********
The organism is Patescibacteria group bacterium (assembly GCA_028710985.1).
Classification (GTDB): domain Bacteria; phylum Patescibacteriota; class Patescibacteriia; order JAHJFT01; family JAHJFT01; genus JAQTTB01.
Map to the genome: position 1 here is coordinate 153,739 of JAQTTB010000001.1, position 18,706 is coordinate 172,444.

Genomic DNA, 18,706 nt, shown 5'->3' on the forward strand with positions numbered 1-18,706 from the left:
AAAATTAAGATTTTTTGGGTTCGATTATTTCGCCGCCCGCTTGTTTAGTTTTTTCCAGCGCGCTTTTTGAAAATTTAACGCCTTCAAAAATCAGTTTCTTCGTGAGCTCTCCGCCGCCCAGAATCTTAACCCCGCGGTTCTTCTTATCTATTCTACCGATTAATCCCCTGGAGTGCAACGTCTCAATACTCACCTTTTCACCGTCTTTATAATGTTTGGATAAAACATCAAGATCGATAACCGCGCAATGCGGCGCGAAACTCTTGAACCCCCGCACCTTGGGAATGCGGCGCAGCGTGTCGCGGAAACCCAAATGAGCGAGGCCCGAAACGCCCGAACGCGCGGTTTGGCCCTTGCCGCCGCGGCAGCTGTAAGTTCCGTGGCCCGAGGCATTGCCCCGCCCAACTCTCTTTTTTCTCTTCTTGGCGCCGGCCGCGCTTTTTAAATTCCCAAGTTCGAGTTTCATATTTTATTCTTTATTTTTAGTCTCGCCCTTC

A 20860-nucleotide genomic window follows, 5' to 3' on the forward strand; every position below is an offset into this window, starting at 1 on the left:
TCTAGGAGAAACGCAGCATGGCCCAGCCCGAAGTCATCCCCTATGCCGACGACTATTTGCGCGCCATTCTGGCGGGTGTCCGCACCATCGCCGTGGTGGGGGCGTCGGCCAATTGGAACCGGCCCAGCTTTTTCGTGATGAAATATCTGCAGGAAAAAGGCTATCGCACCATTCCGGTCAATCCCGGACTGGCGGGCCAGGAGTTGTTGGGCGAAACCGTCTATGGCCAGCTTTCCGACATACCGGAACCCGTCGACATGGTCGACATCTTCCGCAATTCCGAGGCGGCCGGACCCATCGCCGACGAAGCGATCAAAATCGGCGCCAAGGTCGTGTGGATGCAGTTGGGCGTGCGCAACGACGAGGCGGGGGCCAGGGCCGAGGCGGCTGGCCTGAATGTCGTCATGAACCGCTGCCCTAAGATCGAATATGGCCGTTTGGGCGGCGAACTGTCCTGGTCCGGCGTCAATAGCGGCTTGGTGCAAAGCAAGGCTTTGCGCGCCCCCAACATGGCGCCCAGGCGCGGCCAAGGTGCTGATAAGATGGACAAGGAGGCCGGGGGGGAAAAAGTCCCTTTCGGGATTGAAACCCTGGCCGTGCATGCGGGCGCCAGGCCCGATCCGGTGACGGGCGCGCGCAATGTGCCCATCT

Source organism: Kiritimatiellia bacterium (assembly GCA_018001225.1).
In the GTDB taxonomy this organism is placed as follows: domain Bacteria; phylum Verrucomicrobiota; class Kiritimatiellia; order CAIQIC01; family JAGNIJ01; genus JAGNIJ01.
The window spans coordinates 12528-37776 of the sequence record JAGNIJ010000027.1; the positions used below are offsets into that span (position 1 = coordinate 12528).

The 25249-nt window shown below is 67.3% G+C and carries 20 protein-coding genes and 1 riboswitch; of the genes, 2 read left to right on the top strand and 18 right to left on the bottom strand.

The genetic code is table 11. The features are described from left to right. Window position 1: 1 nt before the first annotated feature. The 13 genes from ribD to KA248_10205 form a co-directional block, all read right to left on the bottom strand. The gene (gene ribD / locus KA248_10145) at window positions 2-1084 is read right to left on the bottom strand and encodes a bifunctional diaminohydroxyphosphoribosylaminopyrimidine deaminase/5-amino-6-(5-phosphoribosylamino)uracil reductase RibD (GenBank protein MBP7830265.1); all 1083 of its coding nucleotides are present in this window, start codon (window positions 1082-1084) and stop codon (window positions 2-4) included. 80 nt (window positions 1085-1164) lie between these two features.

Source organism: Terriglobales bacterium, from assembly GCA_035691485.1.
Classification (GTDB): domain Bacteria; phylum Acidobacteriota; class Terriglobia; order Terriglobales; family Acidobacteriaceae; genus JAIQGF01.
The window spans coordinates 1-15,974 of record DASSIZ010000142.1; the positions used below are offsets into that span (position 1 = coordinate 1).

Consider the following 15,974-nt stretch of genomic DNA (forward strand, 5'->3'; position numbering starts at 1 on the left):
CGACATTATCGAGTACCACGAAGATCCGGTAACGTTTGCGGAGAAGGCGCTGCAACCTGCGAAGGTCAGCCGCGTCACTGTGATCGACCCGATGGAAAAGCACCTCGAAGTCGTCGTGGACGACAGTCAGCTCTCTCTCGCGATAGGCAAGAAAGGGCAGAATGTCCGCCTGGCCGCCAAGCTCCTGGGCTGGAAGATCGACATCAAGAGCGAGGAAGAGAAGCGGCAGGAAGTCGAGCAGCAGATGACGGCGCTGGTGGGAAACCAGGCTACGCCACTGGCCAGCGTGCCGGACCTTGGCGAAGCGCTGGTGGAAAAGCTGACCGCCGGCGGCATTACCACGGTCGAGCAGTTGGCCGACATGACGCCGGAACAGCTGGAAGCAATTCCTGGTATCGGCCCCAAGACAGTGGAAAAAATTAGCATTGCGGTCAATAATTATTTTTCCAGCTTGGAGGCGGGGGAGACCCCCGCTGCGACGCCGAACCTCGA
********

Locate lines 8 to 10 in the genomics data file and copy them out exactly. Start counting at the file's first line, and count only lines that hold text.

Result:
Source organism: Kiritimatiellia bacterium (assembly GCA_018001225.1).
In the GTDB taxonomy this organism is placed as follows: domain Bacteria; phylum Verrucomicrobiota; class Kiritimatiellia; order CAIQIC01; family JAGNIJ01; genus JAGNIJ01.
The window spans coordinates 12528-37776 of the sequence record JAGNIJ010000027.1; the positions used below are offsets into that span (position 1 = coordinate 12528).